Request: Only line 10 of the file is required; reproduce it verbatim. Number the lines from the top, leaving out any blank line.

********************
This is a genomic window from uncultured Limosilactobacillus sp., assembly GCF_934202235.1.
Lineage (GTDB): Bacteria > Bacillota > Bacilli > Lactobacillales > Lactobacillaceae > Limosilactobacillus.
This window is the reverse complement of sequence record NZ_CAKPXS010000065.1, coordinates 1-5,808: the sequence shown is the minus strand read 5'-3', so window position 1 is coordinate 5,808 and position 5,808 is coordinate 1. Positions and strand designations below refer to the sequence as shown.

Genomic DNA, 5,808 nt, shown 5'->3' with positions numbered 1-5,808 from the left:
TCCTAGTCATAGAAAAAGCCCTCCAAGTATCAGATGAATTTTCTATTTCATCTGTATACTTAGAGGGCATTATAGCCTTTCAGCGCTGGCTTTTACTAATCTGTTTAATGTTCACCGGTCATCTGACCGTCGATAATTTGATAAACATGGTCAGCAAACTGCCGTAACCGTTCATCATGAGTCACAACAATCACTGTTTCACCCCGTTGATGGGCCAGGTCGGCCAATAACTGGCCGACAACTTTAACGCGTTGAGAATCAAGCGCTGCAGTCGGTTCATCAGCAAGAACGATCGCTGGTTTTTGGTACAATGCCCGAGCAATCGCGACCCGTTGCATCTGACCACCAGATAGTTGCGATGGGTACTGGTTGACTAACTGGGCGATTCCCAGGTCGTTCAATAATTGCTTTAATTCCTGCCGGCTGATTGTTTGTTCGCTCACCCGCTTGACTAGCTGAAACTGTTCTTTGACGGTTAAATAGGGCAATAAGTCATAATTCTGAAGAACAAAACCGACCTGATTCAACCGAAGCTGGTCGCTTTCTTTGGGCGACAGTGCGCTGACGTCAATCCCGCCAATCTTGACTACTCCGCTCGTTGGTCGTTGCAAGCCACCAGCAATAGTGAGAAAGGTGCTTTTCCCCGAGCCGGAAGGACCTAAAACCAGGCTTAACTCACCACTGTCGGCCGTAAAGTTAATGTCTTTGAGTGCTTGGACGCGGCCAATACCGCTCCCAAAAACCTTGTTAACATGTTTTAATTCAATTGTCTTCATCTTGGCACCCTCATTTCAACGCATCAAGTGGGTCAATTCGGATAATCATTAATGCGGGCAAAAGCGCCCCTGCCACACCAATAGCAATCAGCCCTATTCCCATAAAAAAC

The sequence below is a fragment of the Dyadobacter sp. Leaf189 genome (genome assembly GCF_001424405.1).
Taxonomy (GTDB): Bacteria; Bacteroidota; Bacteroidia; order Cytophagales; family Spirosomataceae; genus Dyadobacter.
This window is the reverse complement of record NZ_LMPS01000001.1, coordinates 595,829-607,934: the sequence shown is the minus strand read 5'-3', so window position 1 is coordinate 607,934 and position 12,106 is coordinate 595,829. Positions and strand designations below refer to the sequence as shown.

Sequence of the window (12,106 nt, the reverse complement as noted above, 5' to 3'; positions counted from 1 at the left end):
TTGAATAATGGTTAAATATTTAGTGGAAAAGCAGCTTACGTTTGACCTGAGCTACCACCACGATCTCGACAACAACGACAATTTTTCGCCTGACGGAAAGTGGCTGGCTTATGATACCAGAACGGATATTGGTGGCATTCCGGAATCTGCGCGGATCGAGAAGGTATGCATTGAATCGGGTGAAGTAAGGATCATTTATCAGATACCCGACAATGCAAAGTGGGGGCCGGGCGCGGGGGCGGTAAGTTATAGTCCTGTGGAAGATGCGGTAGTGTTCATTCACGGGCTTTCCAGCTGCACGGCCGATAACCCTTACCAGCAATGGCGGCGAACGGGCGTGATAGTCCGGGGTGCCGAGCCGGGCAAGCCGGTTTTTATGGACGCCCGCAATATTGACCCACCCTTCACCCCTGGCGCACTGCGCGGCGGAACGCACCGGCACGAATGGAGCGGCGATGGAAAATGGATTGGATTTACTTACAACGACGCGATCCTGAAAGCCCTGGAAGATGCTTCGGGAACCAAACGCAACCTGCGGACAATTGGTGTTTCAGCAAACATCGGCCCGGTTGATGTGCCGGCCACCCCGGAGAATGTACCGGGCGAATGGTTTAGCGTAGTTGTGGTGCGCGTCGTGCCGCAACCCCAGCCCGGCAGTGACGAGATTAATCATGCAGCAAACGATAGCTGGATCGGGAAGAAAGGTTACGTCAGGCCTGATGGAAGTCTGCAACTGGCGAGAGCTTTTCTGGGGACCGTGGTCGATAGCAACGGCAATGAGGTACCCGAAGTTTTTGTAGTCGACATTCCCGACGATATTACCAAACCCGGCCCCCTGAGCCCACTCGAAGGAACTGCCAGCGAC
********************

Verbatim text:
TTGAATAATGGTTAAATATTTAGTGGAAAAGCAGCTTACGTTTGACCTGAGCTACCACCACGATCTCGACAACAACGACAATTTTTCGCCTGACGGAAAGTGGCTGGCTTATGATACCAGAACGGATATTGGTGGCATTCCGGAATCTGCGCGGATCGAGAAGGTATGCATTGAATCGGGTGAAGTAAGGATCATTTATCAGATACCCGACAATGCAAAGTGGGGGCCGGGCGCGGGGGCGGTAAGTTATAGTCCTGTGGAAGATGCGGTAGTGTTCATTCACGGGCTTTCCAGCTGCACGGCCGATAACCCTTACCAGCAATGGCGGCGAACGGGCGTGATAGTCCGGGGTGCCGAGCCGGGCAAGCCGGTTTTTATGGACGCCCGCAATATTGACCCACCCTTCACCCCTGGCGCACTGCGCGGCGGAACGCACCGGCACGAATGGAGCGGCGATGGAAAATGGATTGGATTTACTTACAACGACGCGATCCTGAAAGCCCTGGAAGATGCTTCGGGAACCAAACGCAACCTGCGGACAATTGGTGTTTCAGCAAACATCGGCCCGGTTGATGTGCCGGCCACCCCGGAGAATGTACCGGGCGAATGGTTTAGCGTAGTTGTGGTGCGCGTCGTGCCGCAACCCCAGCCCGGCAGTGACGAGATTAATCATGCAGCAAACGATAGCTGGATCGGGAAGAAAGGTTACGTCAGGCCTGATGGAAGTCTGCAACTGGCGAGAGCTTTTCTGGGGACCGTGGTCGATAGCAACGGCAATGAGGTACCCGAAGTTTTTGTAGTCGACATTCCCGACGATATTACCAAACCCGGCCCCCTGAGCCCACTCGAAGGAACTGCCAGCGAC